In Soviet times a Christmas tree was known as a New Years tree. Pavel Shardakov was born the 24th of October 1929 in the village of Kopyly, in the Urals, and grew up in Perm. World War II, odd as it may sound, introduced him to the world of art: in 1945 he was sent to work in the ‘Agitposter’ Studio, run by the Perm Union of Artists. Shardakov worked there until 1947, when he entered the Sverdlovsk Artistic Pedagogical College.
While still studying, the Sverdlovsk Local History Museum acquired his painting Ermak in Chusovoy. Ermak, a legendary Russian Hero, has ever since been one of the artist’s favourite subjects. In 1952 Shardakov graduated with an outstanding grade for the painting Delivery of the First Corn to the State, with which he won a free trip to Moscow and the possibility to continue his studies on a higher level. He entered the Leningrad Higher Artistic-Industriall College (Mukhina College), where he studied in the monumental Painting Department. He was an outstanding student. During his studies he participated in his first professional show, the Exhibition of Landscapes by Perm Artists, held in Perm in November 1954 (catalogue published). In 1958 Shardakov graduated; his diploma work, a fragment of a monumental painting, titled Russian Popular Folklore, was shown at the ‘Exhibition of Diploma and Course Works’ in Leningrad in 1958 (catalogue published) and later acquired by the Novgorod Art Museum.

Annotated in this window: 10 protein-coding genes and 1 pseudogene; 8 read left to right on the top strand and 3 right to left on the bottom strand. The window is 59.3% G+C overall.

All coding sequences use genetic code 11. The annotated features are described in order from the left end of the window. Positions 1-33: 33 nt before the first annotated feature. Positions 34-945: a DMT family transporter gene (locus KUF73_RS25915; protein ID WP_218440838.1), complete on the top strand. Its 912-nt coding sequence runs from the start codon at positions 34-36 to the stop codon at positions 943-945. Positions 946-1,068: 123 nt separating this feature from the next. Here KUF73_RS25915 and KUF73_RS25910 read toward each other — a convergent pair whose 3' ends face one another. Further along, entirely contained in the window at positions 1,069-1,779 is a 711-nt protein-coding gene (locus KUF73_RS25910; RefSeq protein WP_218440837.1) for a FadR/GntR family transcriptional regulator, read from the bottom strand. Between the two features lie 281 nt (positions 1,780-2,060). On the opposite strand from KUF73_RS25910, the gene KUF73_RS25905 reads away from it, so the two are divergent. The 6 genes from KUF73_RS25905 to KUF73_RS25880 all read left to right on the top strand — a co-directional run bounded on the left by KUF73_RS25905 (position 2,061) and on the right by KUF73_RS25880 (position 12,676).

After graduation, Shardakov returned to Perm, where he worked as a monumental artist and painter and carried out a series of ambitious works of monumental art. In the field of easel painting Shardakov faced difficulties because of his preference for subjects from Russian history and folklore and because of his decorative style of painting: some of his early commissioned pictures were rejected, others had to be repainted. Nevertheless, Shardakov established himself as a leading figure in Perm. In 1965 he was selected Chairman of the Union of Artists. In the same year he accepted an offer to move to Volgograd. He continued to produce monumental works in a variety of media (among them fresco, mosaic, stained glass) and created what he regarded as his most important achievement: a cycle of large paintings for the Ermak Museum in the town of Chusovoy, Perm Region (completed in 1987). In 1995 Shardakov celebrated thirty years of artistic activity in Volgograd with a large solo-exhibition. He died in Volgograd the 7th November 2007.
– private collection, Switzerland
– Douwes Fine Art, London, 1999
– private collection, The Netherlands
– A Dictionary of twentieth century Russian and Soviet Pain¬ters, Matthew Cullerne Bown, London, 1998, with an illustration on page 282, plate 268 Volgograd Milkmaids (1967)
– Socialist Realist Painting, Matthew Cullerne Bown, London/New Haven 1998 with the same illustration on page 436 (plate 500);
– Soviet Impressionism, Vern Grosvenor Swanson, Antique Collector’s Club, Woodbridge 2001 with the same illustration on page 189 (plate 135)